A Tutorial on Tasting Rum While Traveling in Puerto Rico
The ins and outs of developing your rum palate
Today on The Daily Meal
Sunny skies and lush rainforests aren’t the only inviting aspects of a trip to Puerto Rico, which, even though you don't need a passport to travel there from the mainland U.S., feels like another world. Certainly the beachside resorts and brightly painted buildings of Old San Juan are an appealing reason for heading to this beautifully diverse island, a commonwealth of the United States, but fortunately for visitors, there is an abundance of activities on the island that aren’t limited to sunbathing.
For example, rum lovers have the privilege of taking a taxi ride or short ferry ride from Old San Juan and visiting Casa Bacardi, home to the most popular rum in the world. Visiting the distillery is free, and even includes a couple of free cocktails in the visitor’s center. A brief tour will fill in the blanks on how Bacardi uses their time-trusted revolutionary techniques to make rum, leading to a newfound appreciation for this popular spirit.
Attending wine tastings is a common practice throughout the world, so the fundamentals of tasting wine are more readily known than those for tasting other spirits. And although there are some common elements among all spirit tasting techniques, it is useful to note the differences. Here, we focus on rum.
The Daily Meal recently visited Casa Bacardi in Cataño, Puerto Rico, and was able to take part in an exclusive tasting of five Bacardi rums: Bacardi Superior, Bacardi Gold, Bacardi Select, Bacardi 8, and Bacardi Reserva Limitada. For this tasting, small glass lids were used to cover the samples to preserve the essence of the rums until they were ready to taste.
When tasting rum, as when tasting wine, the glasses are first gently swirled at chin level, allowing some of the aromas to escape and be inhaled. At this point, "legs" and "tears" form on the interior of the glass. The rate at which they drip back down the sides is determined by many factors, but it's mainly due to the age and body of the rum; the more mature rums take longer, of course.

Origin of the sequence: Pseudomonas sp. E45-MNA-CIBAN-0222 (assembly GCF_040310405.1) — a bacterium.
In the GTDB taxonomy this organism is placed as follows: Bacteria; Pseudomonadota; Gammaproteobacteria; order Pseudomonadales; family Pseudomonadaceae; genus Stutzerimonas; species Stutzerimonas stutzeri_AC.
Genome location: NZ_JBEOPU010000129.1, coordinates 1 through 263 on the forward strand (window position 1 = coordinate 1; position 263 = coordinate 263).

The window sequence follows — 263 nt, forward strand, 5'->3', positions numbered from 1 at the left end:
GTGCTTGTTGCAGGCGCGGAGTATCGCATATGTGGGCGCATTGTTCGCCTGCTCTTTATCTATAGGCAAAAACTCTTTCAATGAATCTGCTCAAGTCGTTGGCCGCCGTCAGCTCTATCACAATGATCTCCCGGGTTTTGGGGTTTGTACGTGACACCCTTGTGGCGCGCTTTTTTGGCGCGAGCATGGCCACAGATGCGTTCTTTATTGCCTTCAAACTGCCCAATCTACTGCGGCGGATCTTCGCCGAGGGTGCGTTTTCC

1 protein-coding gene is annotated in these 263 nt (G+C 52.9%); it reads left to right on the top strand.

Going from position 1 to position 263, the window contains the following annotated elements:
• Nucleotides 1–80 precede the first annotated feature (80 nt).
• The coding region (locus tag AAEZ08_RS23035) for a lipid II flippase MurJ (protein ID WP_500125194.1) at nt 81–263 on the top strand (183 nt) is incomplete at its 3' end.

The glass should then be lifted beneath one nostril and smelled with short inhalations; this presents the nose with some of the more muted aromas in the rum. Smelling the rum with your eyes closed can actually help improve the experience as well, because the body allocates the brain waves used for vision into other senses, in this case the sense of smell.
If the odor is too saturated, take a break and smell your own skin. This will act as a reset button in your brain and allow you to start over without muddling your senses.
At this point the rum can be sipped. After a first taste of the rum, noting the mouthfeel and pronounced flavors, many types of rum can actually be watered down slightly before being tasted again. In the case of Bacardi Superior, mixing it with an equal amount of water will dilute the rum to 20 percent alcohol and bring out some of the subtler nuances that may not stand out immediately. Some of the other rums may require less diluting for this optional step.
Although there are many parallels between tasting wine and other spirits, these are some very useful steps from the master tasters at Bacardi. By tasting rum on its own without mixers, one can achieve a greater appreciation of the subtle nuances that differentiate each variety.
Puerto Rico is certainly known for its rum, thanks to Bacardi. A trip to the distillery is not to be missed, especially with upcoming renovations and expansions that will include more to explore. Even if a trip to Puerto Rico isn’t in the cards, sampling different rums and taking a trip with your taste buds is easier than you think.
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